Whatever it was, it made me tempted to send her with the kids. They seemed to like her.
But I knew she wanted to be in this at the end.
There was something akin to an explosion in the valley below and I turned back towards it, frowning.
“Sabotage,” Thruor murmured. “Good.”
Good, because as Jorun had said, anything that slowed them down was good.
Anyone working against the regime was our ally. And I looked back at the kids. “You know. I think maybe we can use you.”
“Can we trust them?” Thruor asked.
I glanced at Kanesha. “I think we can. We’re planning on taking Surtur out.”
He nodded again, nervous. “I…”
“You don’t have to be involved.”
“Like the dwarf said, you want more of that, don’t you.” He indicated the explosion.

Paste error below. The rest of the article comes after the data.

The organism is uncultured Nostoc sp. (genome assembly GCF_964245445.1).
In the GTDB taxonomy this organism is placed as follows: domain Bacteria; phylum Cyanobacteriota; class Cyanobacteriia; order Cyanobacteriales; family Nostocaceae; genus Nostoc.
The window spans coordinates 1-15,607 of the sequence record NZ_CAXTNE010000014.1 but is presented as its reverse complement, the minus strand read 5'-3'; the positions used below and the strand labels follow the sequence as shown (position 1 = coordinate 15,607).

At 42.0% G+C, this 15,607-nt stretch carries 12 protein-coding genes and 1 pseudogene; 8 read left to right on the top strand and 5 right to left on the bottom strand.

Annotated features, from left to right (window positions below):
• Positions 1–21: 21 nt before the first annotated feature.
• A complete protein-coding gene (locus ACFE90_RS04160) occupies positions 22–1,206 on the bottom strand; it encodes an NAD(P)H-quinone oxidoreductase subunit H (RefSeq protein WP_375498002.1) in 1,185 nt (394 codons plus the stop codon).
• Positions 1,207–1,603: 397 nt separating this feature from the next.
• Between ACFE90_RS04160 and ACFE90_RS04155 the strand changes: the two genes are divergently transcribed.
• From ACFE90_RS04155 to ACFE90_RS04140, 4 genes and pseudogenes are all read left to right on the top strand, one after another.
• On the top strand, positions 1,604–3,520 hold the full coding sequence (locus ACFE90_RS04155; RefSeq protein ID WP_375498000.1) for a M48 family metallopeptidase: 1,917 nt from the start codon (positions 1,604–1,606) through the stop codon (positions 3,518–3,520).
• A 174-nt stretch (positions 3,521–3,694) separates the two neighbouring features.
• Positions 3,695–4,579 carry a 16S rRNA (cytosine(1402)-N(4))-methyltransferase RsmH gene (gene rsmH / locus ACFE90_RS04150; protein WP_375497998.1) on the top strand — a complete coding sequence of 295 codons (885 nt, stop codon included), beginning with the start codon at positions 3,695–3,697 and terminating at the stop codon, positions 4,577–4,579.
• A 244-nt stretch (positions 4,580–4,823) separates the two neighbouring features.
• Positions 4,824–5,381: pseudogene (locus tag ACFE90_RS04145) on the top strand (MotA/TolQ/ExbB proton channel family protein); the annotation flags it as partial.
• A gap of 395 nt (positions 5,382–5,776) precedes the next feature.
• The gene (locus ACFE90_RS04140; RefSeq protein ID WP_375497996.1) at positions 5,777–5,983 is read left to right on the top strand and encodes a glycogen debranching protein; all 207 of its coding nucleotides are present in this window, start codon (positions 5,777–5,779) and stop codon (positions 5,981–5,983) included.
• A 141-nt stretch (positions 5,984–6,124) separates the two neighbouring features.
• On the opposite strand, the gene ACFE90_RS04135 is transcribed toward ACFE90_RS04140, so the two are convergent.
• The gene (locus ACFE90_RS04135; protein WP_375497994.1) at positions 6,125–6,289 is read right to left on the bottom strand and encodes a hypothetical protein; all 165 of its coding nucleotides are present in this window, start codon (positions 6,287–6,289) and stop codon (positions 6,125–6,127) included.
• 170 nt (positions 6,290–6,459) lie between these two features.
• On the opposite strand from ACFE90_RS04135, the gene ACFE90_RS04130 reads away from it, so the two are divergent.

“More of that wouldn’t be bad, but mostly? Mostly we need people to be ready to resist. And we need to know who is only following orders and who is enthusiastically singing along.”
He laughed at that. “You’re right, Lady. You do.”
He sounded as if he was not sure what title to use for me. I decided Lady did well enough. I wasn’t quite a princess or anything like that.
“We need as much information as you and your friends can give us.”
“Do we have time?” Kanesha asked.
“No, but we still need it. It’s a shame we don’t have a spell for rapid transfer of information.”
But we didn’t, we were going to have to sit and talk. And then move quickly. And the urgent sense of the world starting to fall apart, the image of the dead tree becoming the image of a dead ash tree in my mind.
No, we didn’t have time, but we couldn’t afford not to.
The longer we waited. The more it seemed we might have to pull Muspelheim…and I understood.
It was a possibility. But it still required…I began to see the picture of the thing.
I began to see what we could do, even as the kid started to go through names. I had to force myself to focus.
Who could we trust?